CMSC 101 / IS 101Y: Computational Thinking and Design

Fall 2013

Building a semantic network

Direct link to Blackboard site

Course Description

Broad survey of computing topics and fields for new majors, along with the academic and professional skills necessary to succeed in those fields. Students will work with a team to complete a semester design and implementation process.


After this course, students should be able to:
  1. Discuss the characteristics and challenges of key areas of the computing disciplines.
  2. Analyze and present data to support informed decision making.
  3. Write basic programs using variables, conditional logic, and loops.
  4. Demonstrate the skills necessary to succeed as a computing student and professional.
  5. Work effectively in a team to solve a complex technological challenge.

Course Schedule

The course schedule is posted here.
Direct link:

When and Where

CMSC 101-01 (lecture) / CMSC 101-03 (discussion) / IS 101Y-03 (lecture) / IS 101Y-05 (discussion)

Instructors and Course Staff

Dr. Marie desJardins (mariedj < at > Dr. Carolyn Seaman (cseaman < at > (Instructor of the TTh 1:00 section) Dr. Susan Martin (susan < at >

Course Staff

All TF office hours will be held in ITE 470.
Dr. desJardins's section (yours!): Dr. Seaman's section:

Course Logistics

Required Textbooks

Grading Policies

Grades will be based on the following work, with categories weighted as indicated. (Note: These category weights were the consensus values as "voted" by student teams on the first day of class.)

Note on Team Grades

Each team deliverable for the project will receive a grade, but individual students' grades on the deliverables may vary (i.e., be higher or lower than the deliverable grade), based on individual contributions to that assignment, as assessed through peer feedback and self-assessments.

The group peer evaluation grade will be based on your team members' assessments of each member's contribution to the work throughout the course of the semester (inside and outside of class). We will perform several peer evaluations over the course of the semester, so that you know where you stand on this measure and have an opportunity to adjust your performance before the final peer evaluation at the end of the semester.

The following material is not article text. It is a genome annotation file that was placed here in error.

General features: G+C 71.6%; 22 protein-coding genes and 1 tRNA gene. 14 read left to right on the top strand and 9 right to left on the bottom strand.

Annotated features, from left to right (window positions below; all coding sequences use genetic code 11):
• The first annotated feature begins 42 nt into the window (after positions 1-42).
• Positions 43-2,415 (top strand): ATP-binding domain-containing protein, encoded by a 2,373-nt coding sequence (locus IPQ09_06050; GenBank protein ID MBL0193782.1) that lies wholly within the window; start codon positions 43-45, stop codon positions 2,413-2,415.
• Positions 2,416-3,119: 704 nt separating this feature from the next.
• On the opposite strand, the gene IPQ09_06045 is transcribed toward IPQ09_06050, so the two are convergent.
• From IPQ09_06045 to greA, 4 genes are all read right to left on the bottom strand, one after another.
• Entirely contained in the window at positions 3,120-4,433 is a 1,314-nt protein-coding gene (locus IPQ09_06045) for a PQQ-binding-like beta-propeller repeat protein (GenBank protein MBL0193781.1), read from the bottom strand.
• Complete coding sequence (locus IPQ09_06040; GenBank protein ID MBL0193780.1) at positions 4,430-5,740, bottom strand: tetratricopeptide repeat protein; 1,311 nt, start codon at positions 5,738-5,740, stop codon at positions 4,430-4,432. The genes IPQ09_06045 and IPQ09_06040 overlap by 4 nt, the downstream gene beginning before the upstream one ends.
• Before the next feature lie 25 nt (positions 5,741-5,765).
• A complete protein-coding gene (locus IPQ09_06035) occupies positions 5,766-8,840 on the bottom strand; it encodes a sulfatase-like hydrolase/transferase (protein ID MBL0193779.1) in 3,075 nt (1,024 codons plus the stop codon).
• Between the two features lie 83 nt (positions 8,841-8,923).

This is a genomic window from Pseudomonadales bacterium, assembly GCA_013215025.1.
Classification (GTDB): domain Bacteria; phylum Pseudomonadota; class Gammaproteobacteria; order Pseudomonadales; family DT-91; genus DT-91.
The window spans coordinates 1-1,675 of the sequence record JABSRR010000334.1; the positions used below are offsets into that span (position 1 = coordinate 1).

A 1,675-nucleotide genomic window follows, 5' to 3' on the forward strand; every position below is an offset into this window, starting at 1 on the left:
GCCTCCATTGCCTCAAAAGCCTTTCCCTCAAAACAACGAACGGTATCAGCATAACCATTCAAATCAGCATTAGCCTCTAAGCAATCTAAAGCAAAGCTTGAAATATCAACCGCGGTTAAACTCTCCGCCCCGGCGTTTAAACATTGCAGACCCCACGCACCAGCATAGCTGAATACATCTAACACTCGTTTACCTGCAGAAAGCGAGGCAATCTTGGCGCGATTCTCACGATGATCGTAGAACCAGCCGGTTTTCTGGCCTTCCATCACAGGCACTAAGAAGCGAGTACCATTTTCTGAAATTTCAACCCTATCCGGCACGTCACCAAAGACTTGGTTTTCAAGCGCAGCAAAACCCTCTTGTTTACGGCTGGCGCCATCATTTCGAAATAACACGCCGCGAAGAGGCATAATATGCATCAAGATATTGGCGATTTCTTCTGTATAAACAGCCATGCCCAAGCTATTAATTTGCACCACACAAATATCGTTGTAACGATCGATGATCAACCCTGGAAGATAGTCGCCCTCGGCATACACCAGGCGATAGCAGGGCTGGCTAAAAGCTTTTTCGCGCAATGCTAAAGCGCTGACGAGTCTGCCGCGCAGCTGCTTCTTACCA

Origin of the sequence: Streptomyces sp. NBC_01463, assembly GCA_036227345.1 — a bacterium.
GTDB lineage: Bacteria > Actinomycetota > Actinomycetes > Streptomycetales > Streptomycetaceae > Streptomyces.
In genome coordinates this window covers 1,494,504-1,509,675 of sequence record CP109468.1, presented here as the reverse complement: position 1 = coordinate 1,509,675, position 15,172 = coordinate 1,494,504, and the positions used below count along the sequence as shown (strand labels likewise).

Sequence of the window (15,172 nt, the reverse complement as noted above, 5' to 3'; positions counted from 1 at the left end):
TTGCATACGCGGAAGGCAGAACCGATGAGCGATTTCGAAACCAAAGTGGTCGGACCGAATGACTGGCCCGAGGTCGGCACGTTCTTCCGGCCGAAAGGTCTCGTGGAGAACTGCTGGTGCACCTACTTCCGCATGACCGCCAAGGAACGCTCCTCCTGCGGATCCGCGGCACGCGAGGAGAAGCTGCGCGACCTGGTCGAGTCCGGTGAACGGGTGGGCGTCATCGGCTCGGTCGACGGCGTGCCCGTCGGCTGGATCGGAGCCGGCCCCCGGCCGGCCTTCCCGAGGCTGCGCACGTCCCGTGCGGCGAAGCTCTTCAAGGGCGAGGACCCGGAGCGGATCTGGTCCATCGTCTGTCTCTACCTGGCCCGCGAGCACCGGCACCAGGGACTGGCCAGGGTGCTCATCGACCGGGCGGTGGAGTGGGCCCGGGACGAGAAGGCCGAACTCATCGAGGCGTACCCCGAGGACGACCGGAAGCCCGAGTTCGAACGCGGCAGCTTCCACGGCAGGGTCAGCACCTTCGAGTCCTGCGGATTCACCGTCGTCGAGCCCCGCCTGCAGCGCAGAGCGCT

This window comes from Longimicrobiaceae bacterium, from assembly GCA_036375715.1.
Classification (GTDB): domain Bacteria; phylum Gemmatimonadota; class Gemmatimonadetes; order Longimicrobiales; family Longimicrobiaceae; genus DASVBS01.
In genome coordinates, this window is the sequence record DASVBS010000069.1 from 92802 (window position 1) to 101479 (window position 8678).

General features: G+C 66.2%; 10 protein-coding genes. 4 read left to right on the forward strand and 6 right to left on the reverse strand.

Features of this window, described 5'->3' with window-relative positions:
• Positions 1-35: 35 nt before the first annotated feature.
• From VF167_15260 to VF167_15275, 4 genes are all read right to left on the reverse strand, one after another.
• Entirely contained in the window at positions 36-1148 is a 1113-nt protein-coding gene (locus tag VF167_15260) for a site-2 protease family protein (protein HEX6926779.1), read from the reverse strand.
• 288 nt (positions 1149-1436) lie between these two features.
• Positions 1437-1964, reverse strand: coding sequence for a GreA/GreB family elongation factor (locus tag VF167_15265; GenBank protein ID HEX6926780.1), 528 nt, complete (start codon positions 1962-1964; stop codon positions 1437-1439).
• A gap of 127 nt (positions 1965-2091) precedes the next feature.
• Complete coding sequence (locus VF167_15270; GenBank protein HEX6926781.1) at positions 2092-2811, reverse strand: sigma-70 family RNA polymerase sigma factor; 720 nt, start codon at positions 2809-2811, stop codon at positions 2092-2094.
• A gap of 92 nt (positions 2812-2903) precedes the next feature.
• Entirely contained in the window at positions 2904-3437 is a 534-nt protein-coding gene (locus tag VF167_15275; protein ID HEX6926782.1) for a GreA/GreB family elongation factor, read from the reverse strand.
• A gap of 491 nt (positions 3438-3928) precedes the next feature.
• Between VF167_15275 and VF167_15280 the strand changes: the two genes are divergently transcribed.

Late/Missed Work Policy

Assignments are due by the beginning of class on the day listed. Unless otherwise stated in the assignment itself, late assignments will not be accepted. Extensions will be granted only for documented, legitimate reasons (significant illness, death in the family, athletic or business travel, religious observations) and must be requested in advance. Extensions after the fact will only be granted in extraordinary circumstances, as outlined in the UMBC student handbook (significant illness with a doctor's note, death in the family with documentation).

Programming Assignment #1 must be completed on time and cannot be submitted late. The one exception to the late policy stated above is that Programming Assignments #2 and #3 may be submitted late, with a 15% penalty for each 24 hours or fraction thereof. For example, if you submit Programming Assignment #3 an hour after class on the day it is due, your grade will receive a 15% penalty. If you submit it exactly 48 hours late, your grade will receive a 30% penalty. No credit will be given for Programming Assignment #1 or #2 if they are submitted more than one week after the due date.

Missed quizzes and exams can be made up only if arrangements are made with the instructor in advance, and only if the instructor agrees that missing the quiz or exam is unavoidable. Quizzes missed because of an unforeseen emergency cannot be made up. Exams missed because of an unforeseen emergency will be dealt with on a case-by-case basis.

Students with IEPs (accommodations for documented medical situations) must discuss all extensions, extended-time exams, and other accommodations in advance with the instructor. In particular, exams to be taken with extended time or in a different room than the usual classroom must be explicitly scheduled in consultation with the instructor at least one week in advance. Last-minute accommodations cannot be granted; it is your responsibility to work in advance to make the necessary arrangements.

Academic Honesty

This course adheres to the Provost's statement on academic integrity:

"By enrolling in this course, each student assumes the responsibilities of an active participant in UMBC's scholarly community in which everyone's academic work and behavior are held to the highest standards of honesty. Cheating, fabrication, plagiarism, and helping others to commit these acts are all forms of academic dishonesty, and they are wrong. Academic misconduct could result in disciplinary action that may include, but is not limited to, suspension or dismissal. To read the full Student Academic Conduct Policy, consult the UMBC Student Handbook, the Faculty Handbook, or the UMBC Policies section of the UMBC Directory."

All individual assignments and exams in the course are expected to be your individual work. You may discuss assignments with anyone, but at no time should you copy someone else's work or allow someone to copy yours. Neither should you copy work or text from published or web sources without proper citation. Team assignments are expected to be the work of all team members, where interactions outside the team follow guidelines for individual work (i.e., group assignments must be the work of the team, and any help from sources other than team members must be documented). If you are ever in doubt about what constitutes appropriate collaboration, consult with a course staff member.